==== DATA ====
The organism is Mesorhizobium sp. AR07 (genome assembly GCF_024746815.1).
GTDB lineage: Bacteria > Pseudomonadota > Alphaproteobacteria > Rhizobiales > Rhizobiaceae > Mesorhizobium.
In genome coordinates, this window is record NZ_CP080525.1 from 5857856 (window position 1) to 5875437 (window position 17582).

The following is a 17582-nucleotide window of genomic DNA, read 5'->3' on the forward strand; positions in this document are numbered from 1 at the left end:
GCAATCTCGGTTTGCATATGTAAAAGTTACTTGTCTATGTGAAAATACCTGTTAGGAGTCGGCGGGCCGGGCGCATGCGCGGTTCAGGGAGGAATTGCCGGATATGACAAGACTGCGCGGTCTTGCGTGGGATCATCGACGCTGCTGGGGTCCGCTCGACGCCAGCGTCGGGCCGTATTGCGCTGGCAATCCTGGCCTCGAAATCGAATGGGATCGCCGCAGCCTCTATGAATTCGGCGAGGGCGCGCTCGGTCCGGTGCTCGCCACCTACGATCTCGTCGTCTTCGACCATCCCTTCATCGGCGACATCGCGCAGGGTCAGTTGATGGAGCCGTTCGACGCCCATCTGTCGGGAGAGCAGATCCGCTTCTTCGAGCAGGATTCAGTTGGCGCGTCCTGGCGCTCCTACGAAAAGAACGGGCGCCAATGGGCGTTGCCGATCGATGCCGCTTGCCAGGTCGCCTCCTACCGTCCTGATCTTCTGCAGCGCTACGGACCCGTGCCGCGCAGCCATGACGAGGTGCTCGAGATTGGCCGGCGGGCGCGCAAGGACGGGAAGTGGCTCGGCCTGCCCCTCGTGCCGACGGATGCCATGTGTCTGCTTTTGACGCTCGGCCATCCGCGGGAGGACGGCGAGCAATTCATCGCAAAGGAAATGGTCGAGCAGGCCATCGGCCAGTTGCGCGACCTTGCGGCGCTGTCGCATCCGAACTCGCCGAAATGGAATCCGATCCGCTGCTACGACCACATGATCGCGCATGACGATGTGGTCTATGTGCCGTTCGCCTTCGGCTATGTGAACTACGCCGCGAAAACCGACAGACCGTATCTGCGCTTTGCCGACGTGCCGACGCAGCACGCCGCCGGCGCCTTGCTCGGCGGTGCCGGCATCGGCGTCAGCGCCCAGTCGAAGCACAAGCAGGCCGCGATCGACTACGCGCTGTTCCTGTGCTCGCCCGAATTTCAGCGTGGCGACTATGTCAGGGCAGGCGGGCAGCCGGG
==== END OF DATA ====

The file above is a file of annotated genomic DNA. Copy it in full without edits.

The organism is Mesorhizobium sp. AR07 (genome assembly GCF_024746815.1).
GTDB lineage: Bacteria > Pseudomonadota > Alphaproteobacteria > Rhizobiales > Rhizobiaceae > Mesorhizobium.
In genome coordinates, this window is record NZ_CP080525.1 from 5857856 (window position 1) to 5875437 (window position 17582).

The following is a 17582-nucleotide window of genomic DNA, read 5'->3' on the forward strand; positions in this document are numbered from 1 at the left end:
GCAATCTCGGTTTGCATATGTAAAAGTTACTTGTCTATGTGAAAATACCTGTTAGGAGTCGGCGGGCCGGGCGCATGCGCGGTTCAGGGAGGAATTGCCGGATATGACAAGACTGCGCGGTCTTGCGTGGGATCATCGACGCTGCTGGGGTCCGCTCGACGCCAGCGTCGGGCCGTATTGCGCTGGCAATCCTGGCCTCGAAATCGAATGGGATCGCCGCAGCCTCTATGAATTCGGCGAGGGCGCGCTCGGTCCGGTGCTCGCCACCTACGATCTCGTCGTCTTCGACCATCCCTTCATCGGCGACATCGCGCAGGGTCAGTTGATGGAGCCGTTCGACGCCCATCTGTCGGGAGAGCAGATCCGCTTCTTCGAGCAGGATTCAGTTGGCGCGTCCTGGCGCTCCTACGAAAAGAACGGGCGCCAATGGGCGTTGCCGATCGATGCCGCTTGCCAGGTCGCCTCCTACCGTCCTGATCTTCTGCAGCGCTACGGACCCGTGCCGCGCAGCCATGACGAGGTGCTCGAGATTGGCCGGCGGGCGCGCAAGGACGGGAAGTGGCTCGGCCTGCCCCTCGTGCCGACGGATGCCATGTGTCTGCTTTTGACGCTCGGCCATCCGCGGGAGGACGGCGAGCAATTCATCGCAAAGGAAATGGTCGAGCAGGCCATCGGCCAGTTGCGCGACCTTGCGGCGCTGTCGCATCCGAACTCGCCGAAATGGAATCCGATCCGCTGCTACGACCACATGATCGCGCATGACGATGTGGTCTATGTGCCGTTCGCCTTCGGCTATGTGAACTACGCCGCGAAAACCGACAGACCGTATCTGCGCTTTGCCGACGTGCCGACGCAGCACGCCGCCGGCGCCTTGCTCGGCGGTGCCGGCATCGGCGTCAGCGCCCAGTCGAAGCACAAGCAGGCCGCGATCGACTACGCGCTGTTCCTGTGCTCGCCCGAATTTCAGCGTGGCGACTATGTCAGGGCAGGCGGGCAGCCGGG